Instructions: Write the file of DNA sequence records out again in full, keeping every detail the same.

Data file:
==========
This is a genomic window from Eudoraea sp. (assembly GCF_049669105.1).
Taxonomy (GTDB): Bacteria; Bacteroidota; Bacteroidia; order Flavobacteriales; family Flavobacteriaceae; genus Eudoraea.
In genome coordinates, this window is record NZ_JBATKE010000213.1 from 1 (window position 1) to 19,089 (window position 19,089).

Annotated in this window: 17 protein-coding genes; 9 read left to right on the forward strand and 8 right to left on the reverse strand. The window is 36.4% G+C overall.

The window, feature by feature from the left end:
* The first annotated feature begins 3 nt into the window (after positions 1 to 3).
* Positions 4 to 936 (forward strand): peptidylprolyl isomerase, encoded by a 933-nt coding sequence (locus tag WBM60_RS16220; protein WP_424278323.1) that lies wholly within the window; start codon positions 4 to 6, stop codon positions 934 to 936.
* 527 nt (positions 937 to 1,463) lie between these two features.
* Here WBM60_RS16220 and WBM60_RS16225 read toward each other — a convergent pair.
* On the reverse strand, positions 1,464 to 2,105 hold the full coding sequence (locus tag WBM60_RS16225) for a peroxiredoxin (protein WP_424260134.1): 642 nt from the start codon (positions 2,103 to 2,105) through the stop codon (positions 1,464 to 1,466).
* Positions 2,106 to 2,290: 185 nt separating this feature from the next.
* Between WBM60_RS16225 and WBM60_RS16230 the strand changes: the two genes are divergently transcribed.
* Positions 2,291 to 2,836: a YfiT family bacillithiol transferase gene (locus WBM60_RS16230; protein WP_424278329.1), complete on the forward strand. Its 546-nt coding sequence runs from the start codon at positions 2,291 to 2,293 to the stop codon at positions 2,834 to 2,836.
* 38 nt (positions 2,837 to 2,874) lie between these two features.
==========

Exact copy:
This is a genomic window from Eudoraea sp. (assembly GCF_049669105.1).
Taxonomy (GTDB): Bacteria; Bacteroidota; Bacteroidia; order Flavobacteriales; family Flavobacteriaceae; genus Eudoraea.
In genome coordinates, this window is record NZ_JBATKE010000213.1 from 1 (window position 1) to 19,089 (window position 19,089).

Annotated in this window: 17 protein-coding genes; 9 read left to right on the forward strand and 8 right to left on the reverse strand. The window is 36.4% G+C overall.

The window, feature by feature from the left end:
* The first annotated feature begins 3 nt into the window (after positions 1 to 3).
* Positions 4 to 936 (forward strand): peptidylprolyl isomerase, encoded by a 933-nt coding sequence (locus tag WBM60_RS16220; protein WP_424278323.1) that lies wholly within the window; start codon positions 4 to 6, stop codon positions 934 to 936.
* 527 nt (positions 937 to 1,463) lie between these two features.
* Here WBM60_RS16220 and WBM60_RS16225 read toward each other — a convergent pair.
* On the reverse strand, positions 1,464 to 2,105 hold the full coding sequence (locus tag WBM60_RS16225) for a peroxiredoxin (protein WP_424260134.1): 642 nt from the start codon (positions 2,103 to 2,105) through the stop codon (positions 1,464 to 1,466).
* Positions 2,106 to 2,290: 185 nt separating this feature from the next.
* Between WBM60_RS16225 and WBM60_RS16230 the strand changes: the two genes are divergently transcribed.
* Positions 2,291 to 2,836: a YfiT family bacillithiol transferase gene (locus WBM60_RS16230; protein WP_424278329.1), complete on the forward strand. Its 546-nt coding sequence runs from the start codon at positions 2,291 to 2,293 to the stop codon at positions 2,834 to 2,836.
* 38 nt (positions 2,837 to 2,874) lie between these two features.